Topic of the Month: April 2015

Natural rubber: the consequences of uncontrolled plantations

For several years, from the chemical industry almost repressed plant wins as supplier of raw materials for the production of rubber in importance. Image: Wikipedia

Natural rubber is in demand again

Tyres

The tyre industry consumes 70 per cent of all natural rubber grown, and rising demand for vehicle and aeroplane tyres is behind the recent expansion of plantations. © istockphoto

The three largest producing countries, Thailand, Indonesia (2.4 million tons)[16] and Malaysia, together account for around 72% of all natural rubber production. Source: wikipedia/Eleanor Waren Thomas et al., Conservation Letters (2015)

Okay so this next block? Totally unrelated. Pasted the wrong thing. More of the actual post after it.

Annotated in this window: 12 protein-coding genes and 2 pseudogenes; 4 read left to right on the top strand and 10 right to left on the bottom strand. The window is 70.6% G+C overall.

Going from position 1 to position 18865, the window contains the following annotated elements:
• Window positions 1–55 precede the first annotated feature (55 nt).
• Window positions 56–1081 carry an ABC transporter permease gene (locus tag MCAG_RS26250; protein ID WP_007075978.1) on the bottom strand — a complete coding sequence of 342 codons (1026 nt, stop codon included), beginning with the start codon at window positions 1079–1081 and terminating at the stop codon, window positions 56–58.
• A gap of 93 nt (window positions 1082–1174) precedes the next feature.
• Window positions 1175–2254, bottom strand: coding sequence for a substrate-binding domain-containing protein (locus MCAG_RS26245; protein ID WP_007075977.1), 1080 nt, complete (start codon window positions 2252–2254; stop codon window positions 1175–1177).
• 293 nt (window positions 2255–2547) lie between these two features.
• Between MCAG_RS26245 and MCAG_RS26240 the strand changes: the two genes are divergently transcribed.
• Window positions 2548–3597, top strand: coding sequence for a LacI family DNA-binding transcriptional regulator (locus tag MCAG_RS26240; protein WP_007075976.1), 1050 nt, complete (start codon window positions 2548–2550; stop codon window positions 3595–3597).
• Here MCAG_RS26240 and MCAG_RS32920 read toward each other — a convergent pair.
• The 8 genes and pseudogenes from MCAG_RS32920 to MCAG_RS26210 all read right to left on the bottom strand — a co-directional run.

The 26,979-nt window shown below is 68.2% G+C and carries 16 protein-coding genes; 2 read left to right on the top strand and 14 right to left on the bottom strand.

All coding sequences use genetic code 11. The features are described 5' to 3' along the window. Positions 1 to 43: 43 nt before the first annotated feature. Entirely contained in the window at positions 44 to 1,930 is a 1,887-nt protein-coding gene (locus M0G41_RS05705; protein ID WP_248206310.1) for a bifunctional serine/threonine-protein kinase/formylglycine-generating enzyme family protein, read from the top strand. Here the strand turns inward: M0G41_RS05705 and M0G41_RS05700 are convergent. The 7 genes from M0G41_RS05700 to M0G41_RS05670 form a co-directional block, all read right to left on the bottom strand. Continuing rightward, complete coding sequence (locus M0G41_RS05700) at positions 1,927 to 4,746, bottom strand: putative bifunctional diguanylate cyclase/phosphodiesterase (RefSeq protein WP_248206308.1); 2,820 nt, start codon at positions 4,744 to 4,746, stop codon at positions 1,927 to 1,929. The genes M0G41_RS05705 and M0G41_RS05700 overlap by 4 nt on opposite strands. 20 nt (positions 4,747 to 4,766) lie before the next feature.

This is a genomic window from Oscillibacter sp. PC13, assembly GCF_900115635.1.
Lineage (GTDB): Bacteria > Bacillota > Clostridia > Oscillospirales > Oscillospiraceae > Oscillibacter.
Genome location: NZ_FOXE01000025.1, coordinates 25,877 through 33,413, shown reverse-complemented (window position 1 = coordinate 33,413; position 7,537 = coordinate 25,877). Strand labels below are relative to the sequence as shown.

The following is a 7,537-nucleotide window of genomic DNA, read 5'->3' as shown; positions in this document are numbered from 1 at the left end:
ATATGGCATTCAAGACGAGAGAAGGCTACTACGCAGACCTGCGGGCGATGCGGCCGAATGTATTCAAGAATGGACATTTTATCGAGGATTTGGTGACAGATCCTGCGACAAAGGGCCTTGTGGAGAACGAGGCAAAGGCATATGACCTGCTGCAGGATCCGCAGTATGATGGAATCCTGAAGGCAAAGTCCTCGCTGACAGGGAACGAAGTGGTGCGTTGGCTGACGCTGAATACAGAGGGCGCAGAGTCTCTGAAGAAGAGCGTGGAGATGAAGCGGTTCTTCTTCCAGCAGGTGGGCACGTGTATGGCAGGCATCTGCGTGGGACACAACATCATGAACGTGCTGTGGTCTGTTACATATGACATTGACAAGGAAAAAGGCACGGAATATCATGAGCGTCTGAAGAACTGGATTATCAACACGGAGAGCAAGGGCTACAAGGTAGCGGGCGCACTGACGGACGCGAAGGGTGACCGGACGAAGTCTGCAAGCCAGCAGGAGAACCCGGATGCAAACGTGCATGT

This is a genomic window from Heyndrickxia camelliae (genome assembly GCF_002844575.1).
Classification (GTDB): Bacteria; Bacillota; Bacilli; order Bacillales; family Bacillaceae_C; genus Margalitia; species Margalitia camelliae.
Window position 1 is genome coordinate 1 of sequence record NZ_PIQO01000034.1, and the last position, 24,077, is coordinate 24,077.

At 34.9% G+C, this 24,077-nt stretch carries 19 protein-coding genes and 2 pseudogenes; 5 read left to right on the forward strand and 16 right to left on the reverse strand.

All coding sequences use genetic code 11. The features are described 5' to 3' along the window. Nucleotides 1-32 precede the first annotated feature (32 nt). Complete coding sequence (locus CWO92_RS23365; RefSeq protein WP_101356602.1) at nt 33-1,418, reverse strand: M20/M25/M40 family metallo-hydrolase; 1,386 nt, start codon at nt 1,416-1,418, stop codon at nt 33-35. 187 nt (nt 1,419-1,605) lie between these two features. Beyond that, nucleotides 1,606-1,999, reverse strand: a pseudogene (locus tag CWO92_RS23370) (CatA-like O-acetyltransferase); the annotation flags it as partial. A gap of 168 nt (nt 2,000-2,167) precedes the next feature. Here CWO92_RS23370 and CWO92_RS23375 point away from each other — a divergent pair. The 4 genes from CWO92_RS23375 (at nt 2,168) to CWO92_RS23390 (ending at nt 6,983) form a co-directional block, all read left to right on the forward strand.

Ibis

In Cambodia, forest areas earmarked for further rubber plantations contain critically endangered water birds like the White Shouldered Ibis, globally threatened mammals like Eld's deer and Banteng, and many important primates and carnivores. Source: Archiv

Image: istockphoto

Latest articles

08/31/2017

August 2017: New approaches in the recycling of old tyres

Every year, more than 1.5 billion old car tyres are taken out of service around the world. If they were stacked on top of each other, the pile of tyres would reach from the earth to the moon – about 380,000 kilometres. Up to now, one third of old tyres in Germany have been incinerated to recover energy. Scientists from Chemnitz Technical ...
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